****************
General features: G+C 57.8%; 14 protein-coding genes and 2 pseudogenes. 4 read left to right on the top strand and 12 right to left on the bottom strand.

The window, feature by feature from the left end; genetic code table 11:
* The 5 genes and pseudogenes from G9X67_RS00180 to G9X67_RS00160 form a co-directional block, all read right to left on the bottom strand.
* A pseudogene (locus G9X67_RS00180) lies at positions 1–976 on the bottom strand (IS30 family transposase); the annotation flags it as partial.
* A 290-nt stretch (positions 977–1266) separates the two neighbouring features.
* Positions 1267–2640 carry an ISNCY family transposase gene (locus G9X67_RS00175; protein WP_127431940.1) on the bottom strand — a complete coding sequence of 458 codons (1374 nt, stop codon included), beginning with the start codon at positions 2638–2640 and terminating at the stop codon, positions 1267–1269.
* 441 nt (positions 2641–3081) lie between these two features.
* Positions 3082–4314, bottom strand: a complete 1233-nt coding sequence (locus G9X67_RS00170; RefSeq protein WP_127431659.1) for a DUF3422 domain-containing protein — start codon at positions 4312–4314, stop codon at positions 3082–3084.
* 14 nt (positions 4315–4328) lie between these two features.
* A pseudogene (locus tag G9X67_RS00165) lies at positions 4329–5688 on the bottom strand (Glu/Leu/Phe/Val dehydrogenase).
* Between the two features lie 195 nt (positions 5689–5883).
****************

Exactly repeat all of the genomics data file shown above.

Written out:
General features: G+C 57.8%; 14 protein-coding genes and 2 pseudogenes. 4 read left to right on the top strand and 12 right to left on the bottom strand.

The window, feature by feature from the left end; genetic code table 11:
* The 5 genes and pseudogenes from G9X67_RS00180 to G9X67_RS00160 form a co-directional block, all read right to left on the bottom strand.
* A pseudogene (locus G9X67_RS00180) lies at positions 1–976 on the bottom strand (IS30 family transposase); the annotation flags it as partial.
* A 290-nt stretch (positions 977–1266) separates the two neighbouring features.
* Positions 1267–2640 carry an ISNCY family transposase gene (locus G9X67_RS00175; protein WP_127431940.1) on the bottom strand — a complete coding sequence of 458 codons (1374 nt, stop codon included), beginning with the start codon at positions 2638–2640 and terminating at the stop codon, positions 1267–1269.
* 441 nt (positions 2641–3081) lie between these two features.
* Positions 3082–4314, bottom strand: a complete 1233-nt coding sequence (locus G9X67_RS00170; RefSeq protein WP_127431659.1) for a DUF3422 domain-containing protein — start codon at positions 4312–4314, stop codon at positions 3082–3084.
* 14 nt (positions 4315–4328) lie between these two features.
* A pseudogene (locus tag G9X67_RS00165) lies at positions 4329–5688 on the bottom strand (Glu/Leu/Phe/Val dehydrogenase).
* Between the two features lie 195 nt (positions 5689–5883).